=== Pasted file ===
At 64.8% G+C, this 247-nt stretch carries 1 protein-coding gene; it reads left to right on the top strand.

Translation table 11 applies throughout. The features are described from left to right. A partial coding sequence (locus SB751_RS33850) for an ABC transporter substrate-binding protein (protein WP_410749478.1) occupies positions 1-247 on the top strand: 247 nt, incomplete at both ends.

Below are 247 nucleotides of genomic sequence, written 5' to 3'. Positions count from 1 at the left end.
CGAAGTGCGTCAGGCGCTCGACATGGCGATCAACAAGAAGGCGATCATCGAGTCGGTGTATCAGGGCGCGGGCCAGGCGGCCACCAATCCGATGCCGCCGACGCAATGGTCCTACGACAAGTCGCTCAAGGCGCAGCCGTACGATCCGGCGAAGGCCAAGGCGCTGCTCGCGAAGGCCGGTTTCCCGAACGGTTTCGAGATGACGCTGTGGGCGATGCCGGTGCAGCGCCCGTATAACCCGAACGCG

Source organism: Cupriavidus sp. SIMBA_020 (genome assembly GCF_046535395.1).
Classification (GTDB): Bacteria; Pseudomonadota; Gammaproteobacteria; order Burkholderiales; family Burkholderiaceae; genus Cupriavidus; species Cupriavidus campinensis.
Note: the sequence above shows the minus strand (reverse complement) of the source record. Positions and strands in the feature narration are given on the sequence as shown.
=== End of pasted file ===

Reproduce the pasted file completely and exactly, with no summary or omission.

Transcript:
At 64.8% G+C, this 247-nt stretch carries 1 protein-coding gene; it reads left to right on the top strand.

Translation table 11 applies throughout. The features are described from left to right. A partial coding sequence (locus SB751_RS33850) for an ABC transporter substrate-binding protein (protein WP_410749478.1) occupies positions 1-247 on the top strand: 247 nt, incomplete at both ends.

Below are 247 nucleotides of genomic sequence, written 5' to 3'. Positions count from 1 at the left end.
CGAAGTGCGTCAGGCGCTCGACATGGCGATCAACAAGAAGGCGATCATCGAGTCGGTGTATCAGGGCGCGGGCCAGGCGGCCACCAATCCGATGCCGCCGACGCAATGGTCCTACGACAAGTCGCTCAAGGCGCAGCCGTACGATCCGGCGAAGGCCAAGGCGCTGCTCGCGAAGGCCGGTTTCCCGAACGGTTTCGAGATGACGCTGTGGGCGATGCCGGTGCAGCGCCCGTATAACCCGAACGCG

Source organism: Cupriavidus sp. SIMBA_020 (genome assembly GCF_046535395.1).
Classification (GTDB): Bacteria; Pseudomonadota; Gammaproteobacteria; order Burkholderiales; family Burkholderiaceae; genus Cupriavidus; species Cupriavidus campinensis.
Note: the sequence above shows the minus strand (reverse complement) of the source record. Positions and strands in the feature narration are given on the sequence as shown.